Ex-Wimbledon chief found by police while going in ‘cold sea’ and issues apology

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    Former AFC Wimbledon chief Danny Macklin has been found by Cornwall Police.

    Football fans had come together to help find Macklin, who said his "life was in tatters" in a worrying letter he uploaded onto social media on Friday morning. Essex Police then issued an appeal to the public asking for information of his whereabouts.

    However, it was Cornwall Police who were able to find the 32-year-old. Macklin then took to X (formerly Twitter) to inform people he had been rescued in the Cornish town of Looe.

    He tweeted: "I have been found safely by Cornwall Police in Looe just prior to going into what I can assure you was cold sea water!

    "Thank you for all the well wishes – I will seek the help I need and sorry for the terrible pain I have caused so many and then seek to rebuild my career / life."

    Macklin left the Dons earlier this season after allegations were made that he made abusive and sexist comments to a female member of staff. Macklin was charged by the FA on Wednesday for his remarks.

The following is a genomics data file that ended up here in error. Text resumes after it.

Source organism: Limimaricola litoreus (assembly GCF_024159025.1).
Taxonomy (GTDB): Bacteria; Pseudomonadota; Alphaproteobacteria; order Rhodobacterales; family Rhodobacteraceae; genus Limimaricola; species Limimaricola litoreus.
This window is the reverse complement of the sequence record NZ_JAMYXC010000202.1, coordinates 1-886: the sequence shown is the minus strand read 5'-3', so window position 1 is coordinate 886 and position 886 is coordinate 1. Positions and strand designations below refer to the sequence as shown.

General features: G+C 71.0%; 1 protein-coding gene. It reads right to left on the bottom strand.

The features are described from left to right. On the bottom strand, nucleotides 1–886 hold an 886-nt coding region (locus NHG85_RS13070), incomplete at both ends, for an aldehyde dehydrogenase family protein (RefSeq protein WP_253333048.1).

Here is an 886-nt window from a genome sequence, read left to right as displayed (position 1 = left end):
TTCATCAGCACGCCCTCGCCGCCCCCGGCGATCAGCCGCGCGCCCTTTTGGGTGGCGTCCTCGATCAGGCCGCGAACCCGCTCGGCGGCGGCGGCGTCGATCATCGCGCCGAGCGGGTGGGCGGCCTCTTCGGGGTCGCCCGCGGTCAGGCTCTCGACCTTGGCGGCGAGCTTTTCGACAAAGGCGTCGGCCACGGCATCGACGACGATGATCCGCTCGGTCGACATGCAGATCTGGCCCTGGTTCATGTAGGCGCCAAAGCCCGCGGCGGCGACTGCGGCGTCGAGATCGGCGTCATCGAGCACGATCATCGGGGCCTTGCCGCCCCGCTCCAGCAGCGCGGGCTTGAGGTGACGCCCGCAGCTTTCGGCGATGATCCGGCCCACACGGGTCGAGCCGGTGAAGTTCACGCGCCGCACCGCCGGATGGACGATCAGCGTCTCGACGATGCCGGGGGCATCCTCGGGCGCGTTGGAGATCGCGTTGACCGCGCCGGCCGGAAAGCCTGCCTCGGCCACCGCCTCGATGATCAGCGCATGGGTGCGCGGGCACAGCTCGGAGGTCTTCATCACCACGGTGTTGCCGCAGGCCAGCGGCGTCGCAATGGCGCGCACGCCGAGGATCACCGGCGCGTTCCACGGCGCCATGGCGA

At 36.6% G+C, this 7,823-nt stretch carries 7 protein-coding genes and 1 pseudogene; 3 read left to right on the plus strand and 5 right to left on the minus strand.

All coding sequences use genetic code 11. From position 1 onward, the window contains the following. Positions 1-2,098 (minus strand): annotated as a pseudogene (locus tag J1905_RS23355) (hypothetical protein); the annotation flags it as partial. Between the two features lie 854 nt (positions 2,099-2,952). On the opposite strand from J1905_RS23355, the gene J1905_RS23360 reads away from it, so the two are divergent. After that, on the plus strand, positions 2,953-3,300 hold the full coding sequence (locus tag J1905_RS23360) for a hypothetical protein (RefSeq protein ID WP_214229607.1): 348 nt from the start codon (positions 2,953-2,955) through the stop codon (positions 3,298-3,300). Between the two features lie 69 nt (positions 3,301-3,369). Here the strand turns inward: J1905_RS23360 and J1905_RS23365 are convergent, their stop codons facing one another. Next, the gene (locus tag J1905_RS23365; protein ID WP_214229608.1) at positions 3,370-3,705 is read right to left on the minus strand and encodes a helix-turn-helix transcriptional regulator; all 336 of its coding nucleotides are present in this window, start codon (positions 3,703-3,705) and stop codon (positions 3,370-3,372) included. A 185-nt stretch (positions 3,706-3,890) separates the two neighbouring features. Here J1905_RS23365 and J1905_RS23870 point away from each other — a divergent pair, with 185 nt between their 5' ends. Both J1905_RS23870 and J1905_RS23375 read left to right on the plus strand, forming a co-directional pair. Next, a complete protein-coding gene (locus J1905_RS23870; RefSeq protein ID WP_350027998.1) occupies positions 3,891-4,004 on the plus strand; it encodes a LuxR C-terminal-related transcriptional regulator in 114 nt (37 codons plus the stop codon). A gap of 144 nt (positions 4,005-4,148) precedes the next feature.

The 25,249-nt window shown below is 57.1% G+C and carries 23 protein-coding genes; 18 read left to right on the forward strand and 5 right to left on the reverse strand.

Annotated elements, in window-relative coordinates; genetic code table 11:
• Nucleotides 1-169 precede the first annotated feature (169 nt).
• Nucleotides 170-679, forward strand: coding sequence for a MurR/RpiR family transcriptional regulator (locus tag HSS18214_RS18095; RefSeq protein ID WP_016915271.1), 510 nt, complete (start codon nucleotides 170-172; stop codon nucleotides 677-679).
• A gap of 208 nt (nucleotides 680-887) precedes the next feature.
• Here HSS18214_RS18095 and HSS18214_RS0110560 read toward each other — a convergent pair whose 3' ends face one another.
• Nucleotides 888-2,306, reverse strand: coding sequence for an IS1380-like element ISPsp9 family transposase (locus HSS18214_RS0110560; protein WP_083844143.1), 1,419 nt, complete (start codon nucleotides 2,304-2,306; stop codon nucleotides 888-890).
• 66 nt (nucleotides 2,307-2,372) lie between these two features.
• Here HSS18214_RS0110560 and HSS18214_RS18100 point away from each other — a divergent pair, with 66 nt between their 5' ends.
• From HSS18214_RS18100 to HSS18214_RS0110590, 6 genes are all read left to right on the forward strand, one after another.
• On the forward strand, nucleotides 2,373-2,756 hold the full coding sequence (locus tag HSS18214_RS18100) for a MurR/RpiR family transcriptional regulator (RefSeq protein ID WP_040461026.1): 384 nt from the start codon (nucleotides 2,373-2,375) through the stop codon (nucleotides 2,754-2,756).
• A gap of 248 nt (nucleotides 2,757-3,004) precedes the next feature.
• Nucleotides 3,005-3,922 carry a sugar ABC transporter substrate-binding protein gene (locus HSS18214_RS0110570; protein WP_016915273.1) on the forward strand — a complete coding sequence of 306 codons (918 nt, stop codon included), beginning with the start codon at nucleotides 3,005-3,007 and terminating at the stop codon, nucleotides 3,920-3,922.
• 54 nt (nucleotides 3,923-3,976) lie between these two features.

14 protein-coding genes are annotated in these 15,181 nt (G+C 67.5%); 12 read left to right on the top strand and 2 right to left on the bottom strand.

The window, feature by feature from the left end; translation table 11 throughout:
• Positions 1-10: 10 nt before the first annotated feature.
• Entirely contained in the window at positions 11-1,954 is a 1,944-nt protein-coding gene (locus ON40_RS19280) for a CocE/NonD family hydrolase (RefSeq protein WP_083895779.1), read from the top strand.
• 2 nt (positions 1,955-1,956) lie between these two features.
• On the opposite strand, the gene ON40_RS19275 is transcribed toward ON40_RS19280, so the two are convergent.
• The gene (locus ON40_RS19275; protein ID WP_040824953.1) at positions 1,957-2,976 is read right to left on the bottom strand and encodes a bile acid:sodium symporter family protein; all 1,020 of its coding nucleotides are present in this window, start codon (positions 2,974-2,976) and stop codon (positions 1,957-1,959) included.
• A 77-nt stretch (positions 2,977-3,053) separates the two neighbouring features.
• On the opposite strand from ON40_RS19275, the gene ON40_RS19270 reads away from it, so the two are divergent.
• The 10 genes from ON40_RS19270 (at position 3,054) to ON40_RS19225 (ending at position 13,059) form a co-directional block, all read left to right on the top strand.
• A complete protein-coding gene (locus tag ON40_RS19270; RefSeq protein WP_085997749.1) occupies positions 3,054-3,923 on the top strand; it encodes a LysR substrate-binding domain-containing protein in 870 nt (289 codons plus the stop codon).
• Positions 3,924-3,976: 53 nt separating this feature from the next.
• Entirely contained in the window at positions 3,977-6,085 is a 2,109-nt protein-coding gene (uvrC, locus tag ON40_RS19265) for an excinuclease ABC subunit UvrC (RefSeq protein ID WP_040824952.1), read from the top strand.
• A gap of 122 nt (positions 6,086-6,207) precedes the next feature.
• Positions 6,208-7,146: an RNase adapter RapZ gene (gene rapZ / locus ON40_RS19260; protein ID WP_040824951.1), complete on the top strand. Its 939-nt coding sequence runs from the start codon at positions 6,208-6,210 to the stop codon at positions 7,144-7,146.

In his heartbreaking letter on Twitter, Macklin said he had made some hideous comments that have "caused so much pain for so many people". Macklin asked fans to remember the person he was, not the person he has become and to remember that "mental health is real".

    Macklin said he is "not sexist" and he "never has been", but reiterated "I am the one at fault and I 100% know that. I massively regret the private comment I made."

    He has also held senior positions at Leyton Orient, Southend United and Essex County Cricket Club. After Essex police asked for information on his whereabouts, Orient took to their own social media page to say: “Danny. We can’t begin to understand how you are feeling right now, but please just know we are all here for you.

    "It takes a strong person to admit their mistakes which you have done and an even stronger one to overcome the adversity that follows them. We know you can do this too.

    “We hope that the number of messages you have received today prove to you how valuable you are to this world. We are all here for you and will give you all the help you need.”

    For emotional support, you can call the Samaritans 24-hour helpline on 116 123, email [email protected], visit a Samaritans branch in person or go to the Samaritans website.

    More to follow.

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